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The COVID-19 pandemic has driven policy change as dramatically as the September 11, 2001 terrorist attacks on the United States did. And both cases the US-Canada border has been a focal point.

On March 18, in response to predictions of a rapid spread of this Coronavirus strain, the United States and Canada jointly announced a 30-day restriction of border traffic to essential transit only. After a series of unilateral border closures imposed by the Trump administration on China and the European Union, Canada was treated as a partner, and the border was restricted, not closed.

Truck traffic at Detroit-Windsor and Buffalo-Fort Erie continued at 80 to 85 percent of normal levels, and cross border supply chains continued to operate. In April, Washington, Ottawa, and Mexico City announced a 30 day extension of the restrictions, and are expected to extend the restrictions again in May.

The COVID-19 border cooperation story is not a perfect one. A week after the restriction was announced Prime Minister Justin Trudeau went before media cameras to warn the Trump administration against a rumored deployment of US troops to the Canadian border. In fact, the option of deploying the US Army National Guard to patrol remote areas between border crossings was considered to help Canada deal with irregular border crossers trying to exploit a loophole in the 2005 US-Canada Safe Third Country Agreement. Canada had been asking for the loophole to be closed for months. Trudeau could have learned this with a phone call. President Trump quietly dropped the proposal and a temporary fix to the agreement was worked out.

Then on April 6, news broke that Minnesota-based 3M was under pressure from the Trump administration to stop all exports of personal protective equipment (PPE) until US needs were met. Behind the pressure was a threat to invoke federal authority under the Defense Production Act of 1950 to seize control of 3M’s manufacturing facilities for the duration of the crisis. Canadians were shocked.

What happened? Congress passed the Defense Production Act to mobilize private sector resources in a national emergency. In a natural disaster or pandemic, the Department of Homeland Security, and specifically the Federal Emergency Management Agency within DHS, can use this authority to get a beer bottler to bottle potable water after a hurricane. And most of the time, in a natural disaster, FEMA doesn’t need to threaten firms, just to ask.

FEMA quickly clarified that PPE, medical devices, and medicines intended for use in Canada and Mexico were exempt from any export restrictions. They even entered this exclusion into formal rulemaking.

George Washington once said that you go to war with the army you have. In a crisis, governments fall back on familiar policy tools before they can think to build new tools or institutions. The joint border restrictions relied on years of hard work by officials to enhance border cooperation and data sharing, much of it in response to 9/11.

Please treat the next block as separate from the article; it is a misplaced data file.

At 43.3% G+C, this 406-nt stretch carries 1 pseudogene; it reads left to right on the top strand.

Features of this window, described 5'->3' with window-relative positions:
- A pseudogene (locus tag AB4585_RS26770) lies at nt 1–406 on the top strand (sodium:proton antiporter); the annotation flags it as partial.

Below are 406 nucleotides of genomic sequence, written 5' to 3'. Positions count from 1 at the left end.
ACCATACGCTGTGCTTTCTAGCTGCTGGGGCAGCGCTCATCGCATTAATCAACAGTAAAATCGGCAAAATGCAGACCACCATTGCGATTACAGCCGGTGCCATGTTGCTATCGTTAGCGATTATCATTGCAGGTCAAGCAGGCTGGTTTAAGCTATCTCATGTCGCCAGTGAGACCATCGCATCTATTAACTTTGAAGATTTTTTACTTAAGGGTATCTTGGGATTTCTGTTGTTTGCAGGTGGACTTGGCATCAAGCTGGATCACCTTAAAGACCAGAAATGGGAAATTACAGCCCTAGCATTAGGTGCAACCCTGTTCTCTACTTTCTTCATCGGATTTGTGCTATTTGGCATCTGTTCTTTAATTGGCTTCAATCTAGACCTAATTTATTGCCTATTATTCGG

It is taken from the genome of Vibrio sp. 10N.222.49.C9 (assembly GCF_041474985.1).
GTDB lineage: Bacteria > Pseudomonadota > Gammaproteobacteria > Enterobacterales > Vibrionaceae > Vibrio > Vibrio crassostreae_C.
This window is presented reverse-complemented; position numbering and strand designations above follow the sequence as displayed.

There is one set of existing tools that Washington and Ottawa could still use to make the border work better for both countries during this pandemic and any future ones: trusted shipper and trusted traveler programs.

After 9/11 the United States set up the Customs-Trade Partnership Against Terrorism and Canada had a similar program, Partners in Protection. Both were streamlined to work together better as part of the Free And Secure Trade (FAST) initiative. These programs give companies that option to secure their loading docks, materials handling, and logistics at their own expense and become “trusted shippers” in a time of crisis. Similarly, many individuals who cross the border frequently have joined NEXUS, a trusted traveler program. By volunteering data and meeting high standards, the government can expedite inspections and make crossing the border easier.

Why not add an option to test for COVID-19 and adopt sanitary workplace and equipment standards under FAST and NEXUS? Firms and individuals who did so would be a lower risk at border crossings and could be deemed “essential” during restricted border policies. In addition to providing companies with a greater return on investment from their participation in these programs, this would allow Canadians and Americans a less confusing way to figure out how they can cross the border safely.

There will be a lot to learn from the policy experiment we are all living with because of COVID-19. Overall, the US-Canada border has been managed cooperatively and well. But we have room to experiment and innovate. Doing so will prepare us for the next crisis.

This opinion piece was originally published in The Hill Times.

About the Author

Christopher Sands image

Christopher Sands

Director, Canada Institute

Christopher Sands, PhD, Director of the Wilson Center’s Canada Institute, is an internationally renowned specialist on Canada and US-Canadian relations. He is also a Senior Research Professor of Canadian Studies at Johns Hopkins University’s Paul H. Nitze School of Advanced International Studies (SAIS). He regularly gives testimony to the U.S. Congress and the Canadian Parliament, is a widely quoted source on Canadian and has published extensively over a career of more than 25 years in Washington think tanks.

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Canada Institute

Bound by common geopolitical interests and strong economic and cultural ties, Canada and the United States enjoy the world's most successful bilateral relationship. The Wilson Center's Canada Institute is the only public policy forum in the world dedicated to the full spectrum of Canada-U.S. issues. The Canada Institute is a global leader for policymakers, academics and business leaders to engage in non-partisan, informed dialogue about the current and future state of the relationship.     Read more